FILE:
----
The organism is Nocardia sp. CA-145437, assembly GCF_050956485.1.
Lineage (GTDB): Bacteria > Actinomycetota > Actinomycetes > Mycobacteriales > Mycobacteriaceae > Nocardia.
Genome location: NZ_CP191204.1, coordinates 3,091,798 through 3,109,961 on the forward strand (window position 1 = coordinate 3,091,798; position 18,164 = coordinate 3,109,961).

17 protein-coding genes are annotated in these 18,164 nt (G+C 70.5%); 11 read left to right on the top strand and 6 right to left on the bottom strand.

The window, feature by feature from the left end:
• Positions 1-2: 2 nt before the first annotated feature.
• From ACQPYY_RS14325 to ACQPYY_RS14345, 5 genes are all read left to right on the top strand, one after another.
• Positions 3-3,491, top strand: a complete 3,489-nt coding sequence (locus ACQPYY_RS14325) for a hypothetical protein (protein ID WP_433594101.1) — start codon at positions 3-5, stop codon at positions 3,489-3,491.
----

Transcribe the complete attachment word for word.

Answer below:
The organism is Nocardia sp. CA-145437, assembly GCF_050956485.1.
Lineage (GTDB): Bacteria > Actinomycetota > Actinomycetes > Mycobacteriales > Mycobacteriaceae > Nocardia.
Genome location: NZ_CP191204.1, coordinates 3,091,798 through 3,109,961 on the forward strand (window position 1 = coordinate 3,091,798; position 18,164 = coordinate 3,109,961).

17 protein-coding genes are annotated in these 18,164 nt (G+C 70.5%); 11 read left to right on the top strand and 6 right to left on the bottom strand.

The window, feature by feature from the left end:
• Positions 1-2: 2 nt before the first annotated feature.
• From ACQPYY_RS14325 to ACQPYY_RS14345, 5 genes are all read left to right on the top strand, one after another.
• Positions 3-3,491, top strand: a complete 3,489-nt coding sequence (locus ACQPYY_RS14325) for a hypothetical protein (protein ID WP_433594101.1) — start codon at positions 3-5, stop codon at positions 3,489-3,491.